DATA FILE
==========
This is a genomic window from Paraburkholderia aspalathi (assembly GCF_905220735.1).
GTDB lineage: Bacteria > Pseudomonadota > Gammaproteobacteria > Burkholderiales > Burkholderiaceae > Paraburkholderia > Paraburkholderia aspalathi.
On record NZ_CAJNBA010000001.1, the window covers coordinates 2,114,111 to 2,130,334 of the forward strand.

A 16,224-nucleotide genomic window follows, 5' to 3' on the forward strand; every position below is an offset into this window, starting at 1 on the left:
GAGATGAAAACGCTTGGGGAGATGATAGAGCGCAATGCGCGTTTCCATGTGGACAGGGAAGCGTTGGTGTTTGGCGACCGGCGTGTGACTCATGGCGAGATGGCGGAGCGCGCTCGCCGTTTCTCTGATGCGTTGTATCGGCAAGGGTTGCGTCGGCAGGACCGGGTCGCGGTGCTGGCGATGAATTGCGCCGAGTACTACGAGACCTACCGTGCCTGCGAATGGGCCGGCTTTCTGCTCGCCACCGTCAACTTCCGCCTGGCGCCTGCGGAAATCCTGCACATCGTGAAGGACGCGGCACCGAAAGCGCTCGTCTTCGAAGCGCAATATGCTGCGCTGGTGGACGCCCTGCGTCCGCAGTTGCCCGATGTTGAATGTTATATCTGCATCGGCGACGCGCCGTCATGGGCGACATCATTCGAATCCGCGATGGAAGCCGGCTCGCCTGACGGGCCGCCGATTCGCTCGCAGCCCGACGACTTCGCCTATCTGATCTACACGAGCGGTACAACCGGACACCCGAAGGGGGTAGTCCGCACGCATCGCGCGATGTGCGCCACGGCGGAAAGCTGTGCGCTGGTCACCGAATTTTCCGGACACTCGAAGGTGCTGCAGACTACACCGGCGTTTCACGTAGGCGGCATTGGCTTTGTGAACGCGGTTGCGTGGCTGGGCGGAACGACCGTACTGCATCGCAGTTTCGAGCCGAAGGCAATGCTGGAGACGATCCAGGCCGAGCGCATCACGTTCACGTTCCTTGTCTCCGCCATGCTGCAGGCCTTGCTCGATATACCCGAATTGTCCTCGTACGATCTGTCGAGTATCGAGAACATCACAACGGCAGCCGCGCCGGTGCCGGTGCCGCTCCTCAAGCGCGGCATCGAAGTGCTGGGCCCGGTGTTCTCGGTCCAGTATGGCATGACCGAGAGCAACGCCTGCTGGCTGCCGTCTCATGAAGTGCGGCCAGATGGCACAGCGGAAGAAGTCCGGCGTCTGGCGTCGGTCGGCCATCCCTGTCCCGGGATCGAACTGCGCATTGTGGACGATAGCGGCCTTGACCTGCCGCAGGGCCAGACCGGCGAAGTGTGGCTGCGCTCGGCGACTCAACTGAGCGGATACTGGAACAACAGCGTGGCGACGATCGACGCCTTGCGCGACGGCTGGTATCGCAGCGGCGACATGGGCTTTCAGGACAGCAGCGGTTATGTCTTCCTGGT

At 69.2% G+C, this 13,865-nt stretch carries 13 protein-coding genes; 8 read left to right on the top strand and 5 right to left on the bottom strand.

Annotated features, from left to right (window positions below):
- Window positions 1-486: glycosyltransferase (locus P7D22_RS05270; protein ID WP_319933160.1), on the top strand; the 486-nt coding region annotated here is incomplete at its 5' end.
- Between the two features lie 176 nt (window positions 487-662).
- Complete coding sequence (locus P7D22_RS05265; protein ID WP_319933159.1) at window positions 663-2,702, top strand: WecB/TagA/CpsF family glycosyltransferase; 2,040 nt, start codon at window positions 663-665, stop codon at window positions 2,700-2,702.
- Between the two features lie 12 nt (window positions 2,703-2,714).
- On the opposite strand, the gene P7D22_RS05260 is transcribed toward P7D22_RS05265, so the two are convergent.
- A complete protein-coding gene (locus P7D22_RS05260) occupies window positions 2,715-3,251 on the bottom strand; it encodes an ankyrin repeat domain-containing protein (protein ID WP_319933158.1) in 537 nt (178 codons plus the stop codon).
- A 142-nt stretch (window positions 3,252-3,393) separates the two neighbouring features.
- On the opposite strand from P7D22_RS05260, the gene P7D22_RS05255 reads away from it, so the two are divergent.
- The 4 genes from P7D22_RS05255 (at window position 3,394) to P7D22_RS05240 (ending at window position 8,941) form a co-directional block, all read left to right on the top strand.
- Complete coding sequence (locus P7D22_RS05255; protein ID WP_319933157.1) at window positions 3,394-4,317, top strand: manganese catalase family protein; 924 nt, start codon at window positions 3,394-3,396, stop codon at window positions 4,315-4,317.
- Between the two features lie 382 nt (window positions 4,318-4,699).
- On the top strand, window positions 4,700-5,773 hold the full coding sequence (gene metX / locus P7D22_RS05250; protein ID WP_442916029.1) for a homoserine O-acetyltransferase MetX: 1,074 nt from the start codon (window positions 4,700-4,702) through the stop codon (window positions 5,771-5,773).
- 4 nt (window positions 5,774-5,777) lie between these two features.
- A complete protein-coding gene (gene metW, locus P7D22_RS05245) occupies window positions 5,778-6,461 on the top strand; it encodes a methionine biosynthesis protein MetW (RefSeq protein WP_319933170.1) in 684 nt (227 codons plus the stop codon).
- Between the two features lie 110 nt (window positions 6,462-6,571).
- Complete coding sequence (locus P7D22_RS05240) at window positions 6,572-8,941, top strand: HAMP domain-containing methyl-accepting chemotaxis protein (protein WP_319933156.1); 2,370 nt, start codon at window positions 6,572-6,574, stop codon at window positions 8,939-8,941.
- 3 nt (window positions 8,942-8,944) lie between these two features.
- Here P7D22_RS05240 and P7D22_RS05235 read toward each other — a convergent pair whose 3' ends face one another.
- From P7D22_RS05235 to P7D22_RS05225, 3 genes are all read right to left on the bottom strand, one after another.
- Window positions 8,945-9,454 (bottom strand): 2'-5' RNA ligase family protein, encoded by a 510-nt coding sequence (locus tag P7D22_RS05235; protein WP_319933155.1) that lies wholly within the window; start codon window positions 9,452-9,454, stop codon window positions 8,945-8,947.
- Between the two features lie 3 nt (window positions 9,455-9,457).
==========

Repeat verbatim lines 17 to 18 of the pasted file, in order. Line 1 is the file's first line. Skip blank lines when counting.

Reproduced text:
- Complete coding sequence (locus P7D22_RS05255; protein ID WP_319933157.1) at window positions 3,394-4,317, top strand: manganese catalase family protein; 924 nt, start codon at window positions 3,394-3,396, stop codon at window positions 4,315-4,317.
- Between the two features lie 382 nt (window positions 4,318-4,699).